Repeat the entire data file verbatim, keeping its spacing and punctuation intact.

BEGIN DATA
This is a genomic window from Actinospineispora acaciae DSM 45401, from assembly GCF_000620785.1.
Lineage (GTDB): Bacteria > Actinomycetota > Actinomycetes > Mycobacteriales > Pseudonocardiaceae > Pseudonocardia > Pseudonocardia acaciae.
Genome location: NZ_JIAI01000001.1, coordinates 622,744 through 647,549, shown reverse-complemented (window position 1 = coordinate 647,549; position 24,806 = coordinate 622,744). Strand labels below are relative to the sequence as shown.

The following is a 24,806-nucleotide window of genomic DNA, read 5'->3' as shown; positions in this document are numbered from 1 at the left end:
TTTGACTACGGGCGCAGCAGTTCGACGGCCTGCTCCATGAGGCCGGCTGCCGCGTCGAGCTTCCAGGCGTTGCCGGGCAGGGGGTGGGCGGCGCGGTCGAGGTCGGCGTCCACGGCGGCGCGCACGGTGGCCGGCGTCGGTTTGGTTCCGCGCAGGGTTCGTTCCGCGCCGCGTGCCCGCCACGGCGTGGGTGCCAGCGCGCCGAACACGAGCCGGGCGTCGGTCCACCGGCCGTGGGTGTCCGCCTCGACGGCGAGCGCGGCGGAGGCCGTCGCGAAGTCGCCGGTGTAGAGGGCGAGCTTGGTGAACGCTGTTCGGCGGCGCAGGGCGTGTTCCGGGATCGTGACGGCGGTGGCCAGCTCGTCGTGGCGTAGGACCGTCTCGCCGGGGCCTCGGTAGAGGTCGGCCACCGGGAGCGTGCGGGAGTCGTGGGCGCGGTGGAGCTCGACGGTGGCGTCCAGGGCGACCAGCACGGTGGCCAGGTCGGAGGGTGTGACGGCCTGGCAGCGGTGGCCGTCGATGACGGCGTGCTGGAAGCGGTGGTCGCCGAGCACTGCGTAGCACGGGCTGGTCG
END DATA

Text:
This is a genomic window from Actinospineispora acaciae DSM 45401, from assembly GCF_000620785.1.
Lineage (GTDB): Bacteria > Actinomycetota > Actinomycetes > Mycobacteriales > Pseudonocardiaceae > Pseudonocardia > Pseudonocardia acaciae.
Genome location: NZ_JIAI01000001.1, coordinates 622,744 through 647,549, shown reverse-complemented (window position 1 = coordinate 647,549; position 24,806 = coordinate 622,744). Strand labels below are relative to the sequence as shown.

The following is a 24,806-nucleotide window of genomic DNA, read 5'->3' as shown; positions in this document are numbered from 1 at the left end:
TTTGACTACGGGCGCAGCAGTTCGACGGCCTGCTCCATGAGGCCGGCTGCCGCGTCGAGCTTCCAGGCGTTGCCGGGCAGGGGGTGGGCGGCGCGGTCGAGGTCGGCGTCCACGGCGGCGCGCACGGTGGCCGGCGTCGGTTTGGTTCCGCGCAGGGTTCGTTCCGCGCCGCGTGCCCGCCACGGCGTGGGTGCCAGCGCGCCGAACACGAGCCGGGCGTCGGTCCACCGGCCGTGGGTGTCCGCCTCGACGGCGAGCGCGGCGGAGGCCGTCGCGAAGTCGCCGGTGTAGAGGGCGAGCTTGGTGAACGCTGTTCGGCGGCGCAGGGCGTGTTCCGGGATCGTGACGGCGGTGGCCAGCTCGTCGTGGCGTAGGACCGTCTCGCCGGGGCCTCGGTAGAGGTCGGCCACCGGGAGCGTGCGGGAGTCGTGGGCGCGGTGGAGCTCGACGGTGGCGTCCAGGGCGACCAGCACGGTGGCCAGGTCGGAGGGTGTGACGGCCTGGCAGCGGTGGCCGTCGATGACGGCGTGCTGGAAGCGGTGGTCGCCGAGCACTGCGTAGCACGGGCTGGTCG